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Guys, I just started python recently and get confused with the optional parameters, say I have the program like this:

class B:

class A:
    def __init__(self, builds = B()):
        self.builds = builds

If I create A twice

b = A()
c = A()

and print their builds

print b.builds
print c.builds

I found they are using the exactly same object,

<__main__.B instance at 0x68ee0>
<__main__.B instance at 0x68ee0>

But it is not what I want, since if b changed some internal state of builds, the one in c object will also be changed.

Is it possible to recreate this optional parameters each time by using this optional parameters syntax?

share|improve this question
You should accept an answer if it has solved your problem! Several of the answers seems very informative. Even though the question is old, I think it'd be a good idea to give a response your stamp of approval –  eipxen Nov 29 '11 at 18:31

3 Answers 3

You need to understand how default values work in order to use them effectively.

Functions are objects. As such, they have attributes. So, if I create this function:

>>> def f(x, y=[]):
        return y

I've created an object. Here are its attributes:

>>> dir(f)
['__call__', '__class__', '__closure__', '__code__', '__defaults__', '__delattr__',   
'__dict__', '__doc__', '__format__', '__get__', '__getattribute__', '__globals__',    
'__hash__', '__init__', '__module__', '__name__', '__new__', '__reduce__', 
'__reduce_ex__', '__repr__', '__setattr__', '__sizeof__', '__str__', '__subclasshook__', 
'func_closure', 'func_code', 'func_defaults', 'func_dict', 'func_doc', 'func_globals', 

One of them is func_defaults. That sounds promising, what's in there?

>>> f.func_defaults

That's a tuple that contains the function's default values. If a default value is an object, the tuple contains an instance of that object.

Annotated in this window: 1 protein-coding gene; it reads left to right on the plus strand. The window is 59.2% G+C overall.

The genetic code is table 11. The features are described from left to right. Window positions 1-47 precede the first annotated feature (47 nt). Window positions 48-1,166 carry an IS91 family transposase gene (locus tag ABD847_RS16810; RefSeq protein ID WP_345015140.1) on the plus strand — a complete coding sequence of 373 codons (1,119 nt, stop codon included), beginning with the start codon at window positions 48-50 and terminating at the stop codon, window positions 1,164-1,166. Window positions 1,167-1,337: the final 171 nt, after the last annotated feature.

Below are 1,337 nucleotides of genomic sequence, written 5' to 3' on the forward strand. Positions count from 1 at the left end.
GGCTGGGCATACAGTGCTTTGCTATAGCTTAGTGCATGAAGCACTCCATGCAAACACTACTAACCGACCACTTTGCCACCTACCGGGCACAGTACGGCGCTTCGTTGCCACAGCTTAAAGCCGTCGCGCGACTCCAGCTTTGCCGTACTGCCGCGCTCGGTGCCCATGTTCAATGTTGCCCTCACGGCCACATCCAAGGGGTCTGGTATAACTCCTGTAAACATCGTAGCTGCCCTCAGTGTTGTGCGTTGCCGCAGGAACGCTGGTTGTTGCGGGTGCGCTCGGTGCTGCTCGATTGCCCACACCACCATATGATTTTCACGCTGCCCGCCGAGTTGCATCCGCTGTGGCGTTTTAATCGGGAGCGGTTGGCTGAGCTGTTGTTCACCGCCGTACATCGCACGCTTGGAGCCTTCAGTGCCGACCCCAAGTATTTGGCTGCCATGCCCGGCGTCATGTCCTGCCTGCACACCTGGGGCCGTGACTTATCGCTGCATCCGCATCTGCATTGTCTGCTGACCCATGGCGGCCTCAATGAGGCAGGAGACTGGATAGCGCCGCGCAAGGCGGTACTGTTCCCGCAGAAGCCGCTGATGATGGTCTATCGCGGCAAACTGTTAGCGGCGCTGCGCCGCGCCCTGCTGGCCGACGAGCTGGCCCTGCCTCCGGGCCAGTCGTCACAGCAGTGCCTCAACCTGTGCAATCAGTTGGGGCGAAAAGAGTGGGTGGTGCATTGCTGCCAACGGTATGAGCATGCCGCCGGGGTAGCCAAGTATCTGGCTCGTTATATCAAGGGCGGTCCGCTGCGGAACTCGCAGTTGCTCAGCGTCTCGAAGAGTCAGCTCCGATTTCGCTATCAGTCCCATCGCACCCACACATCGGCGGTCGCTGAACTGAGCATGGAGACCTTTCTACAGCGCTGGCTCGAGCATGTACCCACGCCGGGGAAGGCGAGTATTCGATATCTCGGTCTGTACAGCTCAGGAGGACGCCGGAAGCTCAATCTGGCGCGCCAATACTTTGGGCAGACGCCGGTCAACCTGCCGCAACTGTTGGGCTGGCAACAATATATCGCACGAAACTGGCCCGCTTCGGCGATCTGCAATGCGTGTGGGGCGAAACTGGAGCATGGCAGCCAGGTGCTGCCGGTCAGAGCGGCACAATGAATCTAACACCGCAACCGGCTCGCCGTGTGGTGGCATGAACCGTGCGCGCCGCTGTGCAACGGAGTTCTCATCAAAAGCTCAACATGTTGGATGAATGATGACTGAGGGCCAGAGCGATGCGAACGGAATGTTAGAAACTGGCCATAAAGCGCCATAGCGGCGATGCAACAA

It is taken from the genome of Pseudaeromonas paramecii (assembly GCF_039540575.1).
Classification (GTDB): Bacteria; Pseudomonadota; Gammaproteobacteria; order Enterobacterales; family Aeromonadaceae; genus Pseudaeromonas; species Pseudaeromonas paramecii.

This leads to some fairly counterintuitive behavior if you're thinking that f adds an item to a list, returning a list containing only that item if no list is provided:

>>> f(1)
>>> f(2)
[1, 2]

But if you know that the default value is an object instance that's stored in one of the function's attributes, it's much less counterintuitive:

>>> x = f(3)
>>> y = f(4)
>>> x == y
>>> x
[1, 2, 3, 4]
>>> x.append(5)
>>> f(6)
[1, 2, 3, 4, 5, 6]

Knowing this, it's clear that if you want a default value of a function's parameter to be a new list (or any new object), you can't simply stash an instance of the object in func_defaults. You have to create a new one every time the function is called:

>>>def g(x, y=None):
       if y==None:
           y = []
       return y
share|improve this answer

you need to do the following:

class A:
    def __init__(self, builds=None):
        if builds is None:
            builds = B()
        self.builds = builds

it's a very wide-spread error, using mutable parameters as a default arguments. there are plenty of dupes probably on SO.

share|improve this answer
so let's find a dup and close this one? –  ax. Oct 18 '09 at 16:22
The issue is this: You cannot use mutable objects as default values. The previous duplicates have all tried to use lists. This is the first using an object. It's the "standard problem" of trying to use a mutable object as a default value. –  S.Lott Oct 18 '09 at 20:02

Yes; default parameters are evaluated only at the time when the function is defined.

One possible solution would be to have the parameter be a class rather than an instance, a la

def foo(blah, klass = B):
    b = klass()
    # etc
share|improve this answer
In short, you can't use a mutable object as a default value. –  S.Lott Oct 18 '09 at 20:02
Sure you can. Classes are mutable in Python. It has nothing to do with mutable/immutable. –  Jonathan Feinberg Oct 18 '09 at 20:13
Using a mutable object leads to the exact confusion in this question. When you use a class as a default you almost always instantiate to create an object. The mutability of the class doesn't matter because you're not using the class directly they way you use a list or dictionary. –  S.Lott Oct 18 '09 at 22:09
The confusion in the OP has nothing at all to do with "mutability"; it has to do with the incorrect assumption or expectation that the expression in the default clause gets evaluated when the function is invoked, instead of when the function is defined. I don't think you know what the work "mutable" means! –  Jonathan Feinberg Oct 18 '09 at 22:17

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